Questions and Answers

Sep 1, 2001

I am in my 32nd week of pregnancy with my second child, and I wonder if I have developed gestational diabetes.

After reading several articles, I am not sure I have developed this. I took the three-hour GTT and my numbers compared to the common scales were only off by a few points—five at the most.

What are the normal levels for a pregnancy? I was feeling fine until my doctor suggested a diet of 1,900 calories and insulin shots three times per day. Since the diet, I am hungry and tired all the time. Since I have started the shots (five days ago) my blood sugars are reading under 100 mg/dl and I feel horrible. I have explained this to my nurse and doctor who tell me this is normal. Is it?

 

Andrea Fornicola
Lawton, Oklahoma

 

The normal values for the three-hour GTT are:

  • Fasting should be below 95 mg/dl
  • The one-hour should be below 180
  • The two-hour value below 155
  • The three-hour value less than 140

If you had two or more values equal to or over these values, then you have gestational diabetes.

If you are not overweight, you need to work with a dietitian who can help you decide how many calories and what kinds of foods you need to help keep your blood sugar in control, gain the right amount of weight and still not be hungry. About 1,900 calories may be right for you, but you should not be hungry.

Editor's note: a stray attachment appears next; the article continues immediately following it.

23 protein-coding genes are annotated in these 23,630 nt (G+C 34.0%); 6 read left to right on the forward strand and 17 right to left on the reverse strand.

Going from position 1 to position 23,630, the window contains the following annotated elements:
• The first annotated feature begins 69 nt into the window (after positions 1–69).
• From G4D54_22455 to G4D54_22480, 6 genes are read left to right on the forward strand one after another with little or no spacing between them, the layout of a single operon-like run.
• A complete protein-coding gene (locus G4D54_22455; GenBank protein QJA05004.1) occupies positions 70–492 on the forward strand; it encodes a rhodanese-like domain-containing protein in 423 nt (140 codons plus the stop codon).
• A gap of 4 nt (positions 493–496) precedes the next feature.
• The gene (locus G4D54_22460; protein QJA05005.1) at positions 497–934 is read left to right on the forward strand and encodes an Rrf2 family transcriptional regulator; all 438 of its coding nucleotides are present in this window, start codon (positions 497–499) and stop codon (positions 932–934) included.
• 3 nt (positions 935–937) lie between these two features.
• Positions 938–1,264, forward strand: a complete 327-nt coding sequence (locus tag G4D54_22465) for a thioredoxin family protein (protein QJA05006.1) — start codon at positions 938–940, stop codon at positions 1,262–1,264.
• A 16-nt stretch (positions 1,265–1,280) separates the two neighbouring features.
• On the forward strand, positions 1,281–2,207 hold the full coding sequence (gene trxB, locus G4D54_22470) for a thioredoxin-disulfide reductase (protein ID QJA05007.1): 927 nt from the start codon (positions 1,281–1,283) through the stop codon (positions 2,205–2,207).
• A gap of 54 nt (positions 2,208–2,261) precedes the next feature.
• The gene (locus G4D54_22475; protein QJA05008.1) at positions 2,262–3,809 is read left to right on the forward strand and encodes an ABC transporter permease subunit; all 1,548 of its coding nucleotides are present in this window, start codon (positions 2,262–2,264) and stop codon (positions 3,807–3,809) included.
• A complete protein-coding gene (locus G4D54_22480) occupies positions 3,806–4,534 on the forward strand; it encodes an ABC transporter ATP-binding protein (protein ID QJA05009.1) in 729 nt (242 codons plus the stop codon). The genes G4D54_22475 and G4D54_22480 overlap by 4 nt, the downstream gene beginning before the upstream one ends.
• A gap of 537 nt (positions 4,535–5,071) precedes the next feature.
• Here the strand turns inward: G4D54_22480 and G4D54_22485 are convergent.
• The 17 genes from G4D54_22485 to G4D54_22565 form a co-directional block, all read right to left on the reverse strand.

Your fasting BG value should be below 95 mg/dl. It should be below 140 mg/dl one hour after a meal and below 120 mg/dl two hours after a meal. If this makes your feel bad at the beginning, then usually your levels were running too high. After a few days you should feel better than ever and have more energy.

Keeping the blood-glucose levels in control not only helps you, but it also prevents problems for your baby. If your blood glucose is high, even by small amounts all the time, the baby makes more insulin, which acts like a growth hormone and makes the baby get fatter. Then, when your baby is born, he or she is used to producing extra insulin because of the extra glucose that crosses the placenta. This can cause the baby to end up in the high-risk nursery because of hypoglycemia. The baby has extra insulin but the extra glucose source has stopped.

Last of all, having gestational diabetes puts you higher risk for developing type 2 diabetes later in life, but you can do a lot to prevent that. Right now, you need to learn about healthy meal planning and exercise habits that will help you prevent type 2 diabetes.

You are the one in control and the one that will make these decisions, but you can have support and help if you seek it.

Joann Henry, RNC, CDE
Sweet Success Express
Garden Grove, California

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Categories: Blood Glucose, Blood Sugar, Diabetes, Diabetes, Endocrinology, Food, Insulin, Low Blood Sugar, Pregnancy, Type 1 Issues, Type 2 Issues


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